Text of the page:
The number of law firms closing due to SRA Accounts Rules breaches has increased by 35 per cent, new figures reveal.

The Solicitors Regulation Authority (SRA), which published the report, said it had closed 50 law firms in the year to 31 October 2017 compared to 37 the previous year.

It attributed the rise to a particular problem in firms failing to follow the rules in relation to solicitor accounts and indemnity insurance.

In total, the SRA said it received 35,000 ethics queries in 2016/17, with the top five concerns including confidentiality and disclosure, the accounts rules, validity of practising certificates, retainers with clients and conflict in interest.

The figures follow a recent intervention in which a law firm was fined 35,000 and ordered to shut down after failing to comply with the profession’s stringent accounting rules.

According to the Solicitors Disciplinary Tribunal (SDT), the law firm failed to keep “properly written up” records of dealings with client money for a period of almost six years.

The aim of the SRA Accounts Rules is to keep client money safe, which can be achieved by effectively separating the law firm’s finances from client money.

Paul Philip, SRA Chief Executive, said: “Law firms are not regulated to operate their client accounts as a banking facility for clients. They should not trade on their reputation to provide banking facilities, which can result in significant risks for the firm, as well as their clients and the wider public.

“Our rules are not intended to prevent usual practice in traditional work undertaken by solicitors such as conveyancing, company acquisitions, the administration of estates or dealing with formal trusts. Money passing through the client account can be entirely legitimate where there is a clear legal service being provided, but we will continue to take action against those who cannot justify their actions, put their clients at risk and undermine public trust in the profession.”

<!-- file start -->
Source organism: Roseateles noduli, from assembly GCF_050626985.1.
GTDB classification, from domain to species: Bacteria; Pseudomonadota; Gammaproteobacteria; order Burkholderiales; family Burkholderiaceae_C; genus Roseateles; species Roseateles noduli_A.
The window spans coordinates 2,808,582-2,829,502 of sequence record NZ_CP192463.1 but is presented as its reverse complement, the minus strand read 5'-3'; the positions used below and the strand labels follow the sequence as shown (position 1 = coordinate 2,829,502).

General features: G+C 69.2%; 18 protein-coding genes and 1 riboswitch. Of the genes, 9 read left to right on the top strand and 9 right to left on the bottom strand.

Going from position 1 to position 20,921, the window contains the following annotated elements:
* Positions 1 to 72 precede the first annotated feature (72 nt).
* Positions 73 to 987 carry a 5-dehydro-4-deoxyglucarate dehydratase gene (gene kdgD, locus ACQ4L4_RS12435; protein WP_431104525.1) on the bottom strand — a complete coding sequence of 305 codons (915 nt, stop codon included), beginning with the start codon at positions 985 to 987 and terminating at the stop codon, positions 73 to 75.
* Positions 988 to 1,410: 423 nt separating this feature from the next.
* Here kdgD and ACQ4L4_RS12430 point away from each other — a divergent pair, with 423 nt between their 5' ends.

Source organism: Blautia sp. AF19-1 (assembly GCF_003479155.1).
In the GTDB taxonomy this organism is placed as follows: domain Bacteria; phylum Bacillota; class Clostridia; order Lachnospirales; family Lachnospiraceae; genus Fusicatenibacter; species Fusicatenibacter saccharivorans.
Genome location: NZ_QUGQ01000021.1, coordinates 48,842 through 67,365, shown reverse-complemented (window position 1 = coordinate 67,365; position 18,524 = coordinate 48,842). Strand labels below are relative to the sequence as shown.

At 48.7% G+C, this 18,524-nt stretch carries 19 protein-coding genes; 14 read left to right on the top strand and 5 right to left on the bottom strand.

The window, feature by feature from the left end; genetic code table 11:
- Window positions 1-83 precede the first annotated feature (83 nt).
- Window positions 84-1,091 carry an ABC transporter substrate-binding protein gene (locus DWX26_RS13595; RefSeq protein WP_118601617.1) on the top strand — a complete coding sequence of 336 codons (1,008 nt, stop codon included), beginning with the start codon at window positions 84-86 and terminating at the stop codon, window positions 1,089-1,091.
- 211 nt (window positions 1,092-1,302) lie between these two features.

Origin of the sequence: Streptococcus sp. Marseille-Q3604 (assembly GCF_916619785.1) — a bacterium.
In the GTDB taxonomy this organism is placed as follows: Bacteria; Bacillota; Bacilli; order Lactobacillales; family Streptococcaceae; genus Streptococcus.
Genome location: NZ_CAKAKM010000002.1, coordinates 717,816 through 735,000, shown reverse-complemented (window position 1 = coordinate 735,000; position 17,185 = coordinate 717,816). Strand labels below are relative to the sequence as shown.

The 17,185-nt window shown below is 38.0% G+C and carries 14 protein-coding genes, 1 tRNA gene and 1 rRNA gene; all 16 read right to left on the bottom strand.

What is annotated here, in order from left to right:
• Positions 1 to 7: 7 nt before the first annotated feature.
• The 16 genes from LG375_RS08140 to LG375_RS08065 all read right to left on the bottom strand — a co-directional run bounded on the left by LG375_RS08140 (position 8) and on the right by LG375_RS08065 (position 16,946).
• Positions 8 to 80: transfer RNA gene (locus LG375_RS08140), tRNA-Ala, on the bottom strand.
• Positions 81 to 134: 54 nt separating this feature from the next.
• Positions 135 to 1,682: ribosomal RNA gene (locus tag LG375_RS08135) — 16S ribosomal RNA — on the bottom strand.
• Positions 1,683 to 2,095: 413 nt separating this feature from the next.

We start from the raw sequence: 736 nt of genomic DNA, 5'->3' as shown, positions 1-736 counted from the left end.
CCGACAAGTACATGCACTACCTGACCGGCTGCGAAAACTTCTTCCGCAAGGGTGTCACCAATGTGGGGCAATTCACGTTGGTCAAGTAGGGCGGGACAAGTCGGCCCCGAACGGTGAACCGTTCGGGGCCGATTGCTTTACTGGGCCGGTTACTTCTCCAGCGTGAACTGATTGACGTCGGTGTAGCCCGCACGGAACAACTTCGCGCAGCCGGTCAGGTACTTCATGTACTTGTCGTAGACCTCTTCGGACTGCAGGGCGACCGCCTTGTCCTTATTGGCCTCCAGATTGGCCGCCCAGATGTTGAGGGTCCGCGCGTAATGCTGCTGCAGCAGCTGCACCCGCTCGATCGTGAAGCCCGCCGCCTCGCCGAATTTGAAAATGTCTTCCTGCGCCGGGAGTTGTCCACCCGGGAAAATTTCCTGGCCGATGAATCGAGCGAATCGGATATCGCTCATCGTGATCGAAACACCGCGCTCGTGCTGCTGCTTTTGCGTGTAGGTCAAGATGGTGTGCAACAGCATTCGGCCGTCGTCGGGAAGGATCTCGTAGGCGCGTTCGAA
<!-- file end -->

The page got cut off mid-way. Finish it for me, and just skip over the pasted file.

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About our Legal team
With Mark Sharpley, executive committee member of the UK200 Legal Group, and fellow partners Jeremy Allison and Nicki Shipley at the helm of an experienced team of legal finance specialists, the Smailes Goldie Group is well positioned to offer tax and accounting advice to solicitors. Whether you are a sole practitioner or a multi-partner firm, the Smailes Goldie group has the expertise and understanding of all financial matters relating to the legal profession, including: compliance services, Solicitors’ Accounts Rule audits, preparing annual accounts, tax advice for both firms and/or partners, and advising on LLP status. For more information on any of the issues covered in this bulletin, please contact Mark Sharpley at

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